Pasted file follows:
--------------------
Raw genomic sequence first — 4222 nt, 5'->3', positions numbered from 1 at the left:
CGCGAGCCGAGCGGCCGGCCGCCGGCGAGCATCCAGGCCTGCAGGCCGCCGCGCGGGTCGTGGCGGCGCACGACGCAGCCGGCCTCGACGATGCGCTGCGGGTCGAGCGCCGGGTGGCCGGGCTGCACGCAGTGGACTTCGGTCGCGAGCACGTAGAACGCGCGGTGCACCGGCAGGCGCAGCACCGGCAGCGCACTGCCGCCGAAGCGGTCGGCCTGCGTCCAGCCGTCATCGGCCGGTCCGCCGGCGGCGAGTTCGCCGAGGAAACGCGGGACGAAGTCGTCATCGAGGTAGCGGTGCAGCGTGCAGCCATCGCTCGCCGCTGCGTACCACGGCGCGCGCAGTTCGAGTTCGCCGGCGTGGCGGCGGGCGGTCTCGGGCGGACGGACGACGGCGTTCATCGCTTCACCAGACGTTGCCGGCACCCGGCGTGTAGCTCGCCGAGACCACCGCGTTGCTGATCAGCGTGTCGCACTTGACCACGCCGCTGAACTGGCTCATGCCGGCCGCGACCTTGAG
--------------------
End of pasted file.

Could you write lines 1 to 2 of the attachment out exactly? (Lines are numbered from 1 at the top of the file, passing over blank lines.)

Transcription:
Raw genomic sequence first — 4222 nt, 5'->3', positions numbered from 1 at the left:
CGCGAGCCGAGCGGCCGGCCGCCGGCGAGCATCCAGGCCTGCAGGCCGCCGCGCGGGTCGTGGCGGCGCACGACGCAGCCGGCCTCGACGATGCGCTGCGGGTCGAGCGCCGGGTGGCCGGGCTGCACGCAGTGGACTTCGGTCGCGAGCACGTAGAACGCGCGGTGCACCGGCAGGCGCAGCACCGGCAGCGCACTGCCGCCGAAGCGGTCGGCCTGCGTCCAGCCGTCATCGGCCGGTCCGCCGGCGGCGAGTTCGCCGAGGAAACGCGGGACGAAGTCGTCATCGAGGTAGCGGTGCAGCGTGCAGCCATCGCTCGCCGCTGCGTACCACGGCGCGCGCAGTTCGAGTTCGCCGGCGTGGCGGCGGGCGGTCTCGGGCGGACGGACGACGGCGTTCATCGCTTCACCAGACGTTGCCGGCACCCGGCGTGTAGCTCGCCGAGACCACCGCGTTGCTGATCAGCGTGTCGCACTTGACCACGCCGCTGAACTGGCTCATGCCGGCCGCGACCTTGAG